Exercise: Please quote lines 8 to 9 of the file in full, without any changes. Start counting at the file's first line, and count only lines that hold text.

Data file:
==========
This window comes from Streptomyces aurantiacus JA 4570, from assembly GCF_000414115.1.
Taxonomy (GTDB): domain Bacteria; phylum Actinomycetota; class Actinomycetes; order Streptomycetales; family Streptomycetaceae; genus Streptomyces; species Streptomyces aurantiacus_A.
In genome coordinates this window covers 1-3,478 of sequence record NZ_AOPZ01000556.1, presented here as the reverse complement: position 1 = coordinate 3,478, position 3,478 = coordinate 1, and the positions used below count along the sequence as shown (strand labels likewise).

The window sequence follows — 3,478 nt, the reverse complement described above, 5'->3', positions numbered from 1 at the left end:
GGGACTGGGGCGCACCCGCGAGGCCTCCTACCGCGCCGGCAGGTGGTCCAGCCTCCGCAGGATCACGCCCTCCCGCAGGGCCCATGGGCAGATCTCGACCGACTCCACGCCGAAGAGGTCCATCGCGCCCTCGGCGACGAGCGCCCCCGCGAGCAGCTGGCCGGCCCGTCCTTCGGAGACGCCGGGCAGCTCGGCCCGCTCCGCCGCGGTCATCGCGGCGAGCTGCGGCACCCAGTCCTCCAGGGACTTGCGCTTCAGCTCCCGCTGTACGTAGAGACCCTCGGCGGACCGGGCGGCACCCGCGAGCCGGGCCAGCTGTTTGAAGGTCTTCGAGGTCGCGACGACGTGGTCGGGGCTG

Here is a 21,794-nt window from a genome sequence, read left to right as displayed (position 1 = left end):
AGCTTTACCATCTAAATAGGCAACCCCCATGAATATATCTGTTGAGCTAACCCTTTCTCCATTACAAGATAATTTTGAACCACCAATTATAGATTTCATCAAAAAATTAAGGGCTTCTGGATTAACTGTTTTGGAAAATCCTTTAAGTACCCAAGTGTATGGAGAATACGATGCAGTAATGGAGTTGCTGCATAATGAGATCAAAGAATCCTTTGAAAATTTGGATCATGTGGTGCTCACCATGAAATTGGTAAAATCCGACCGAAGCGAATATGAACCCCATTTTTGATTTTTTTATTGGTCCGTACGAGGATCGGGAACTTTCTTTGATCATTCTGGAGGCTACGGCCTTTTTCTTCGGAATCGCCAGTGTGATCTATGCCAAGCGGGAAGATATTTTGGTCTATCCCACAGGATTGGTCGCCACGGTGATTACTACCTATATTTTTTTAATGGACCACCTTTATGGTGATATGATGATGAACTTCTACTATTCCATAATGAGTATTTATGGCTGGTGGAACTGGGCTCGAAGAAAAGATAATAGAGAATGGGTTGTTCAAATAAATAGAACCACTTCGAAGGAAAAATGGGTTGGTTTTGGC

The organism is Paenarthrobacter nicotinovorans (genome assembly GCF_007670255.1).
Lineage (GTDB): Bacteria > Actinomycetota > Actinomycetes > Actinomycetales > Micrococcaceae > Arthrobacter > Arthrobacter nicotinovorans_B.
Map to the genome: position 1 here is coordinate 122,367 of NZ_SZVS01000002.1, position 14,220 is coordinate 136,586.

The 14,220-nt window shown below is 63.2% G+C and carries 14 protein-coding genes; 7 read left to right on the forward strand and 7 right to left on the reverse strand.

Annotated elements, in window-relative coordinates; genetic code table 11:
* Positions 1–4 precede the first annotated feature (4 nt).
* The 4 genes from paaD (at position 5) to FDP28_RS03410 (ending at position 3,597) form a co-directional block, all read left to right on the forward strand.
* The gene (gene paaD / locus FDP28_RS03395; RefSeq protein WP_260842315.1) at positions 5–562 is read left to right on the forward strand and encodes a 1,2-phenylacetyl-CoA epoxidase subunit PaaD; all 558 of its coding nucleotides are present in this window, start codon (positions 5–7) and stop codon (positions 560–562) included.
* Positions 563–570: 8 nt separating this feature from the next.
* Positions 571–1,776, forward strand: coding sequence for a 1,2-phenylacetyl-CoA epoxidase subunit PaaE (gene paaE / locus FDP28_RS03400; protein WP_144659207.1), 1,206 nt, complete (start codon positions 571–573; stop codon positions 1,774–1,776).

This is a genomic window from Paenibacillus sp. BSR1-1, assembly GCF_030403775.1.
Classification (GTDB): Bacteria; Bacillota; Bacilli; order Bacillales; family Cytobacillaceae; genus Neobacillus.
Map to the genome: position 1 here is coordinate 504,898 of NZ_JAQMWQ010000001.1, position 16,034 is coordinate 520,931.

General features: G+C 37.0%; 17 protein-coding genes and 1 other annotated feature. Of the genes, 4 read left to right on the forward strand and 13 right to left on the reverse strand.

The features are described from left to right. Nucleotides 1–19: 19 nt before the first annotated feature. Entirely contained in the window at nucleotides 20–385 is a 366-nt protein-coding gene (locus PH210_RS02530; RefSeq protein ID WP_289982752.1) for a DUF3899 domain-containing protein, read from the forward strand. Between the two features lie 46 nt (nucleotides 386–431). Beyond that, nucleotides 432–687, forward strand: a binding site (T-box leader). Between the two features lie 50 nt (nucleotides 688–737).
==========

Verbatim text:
The organism is Paenarthrobacter nicotinovorans (genome assembly GCF_007670255.1).
Lineage (GTDB): Bacteria > Actinomycetota > Actinomycetes > Actinomycetales > Micrococcaceae > Arthrobacter > Arthrobacter nicotinovorans_B.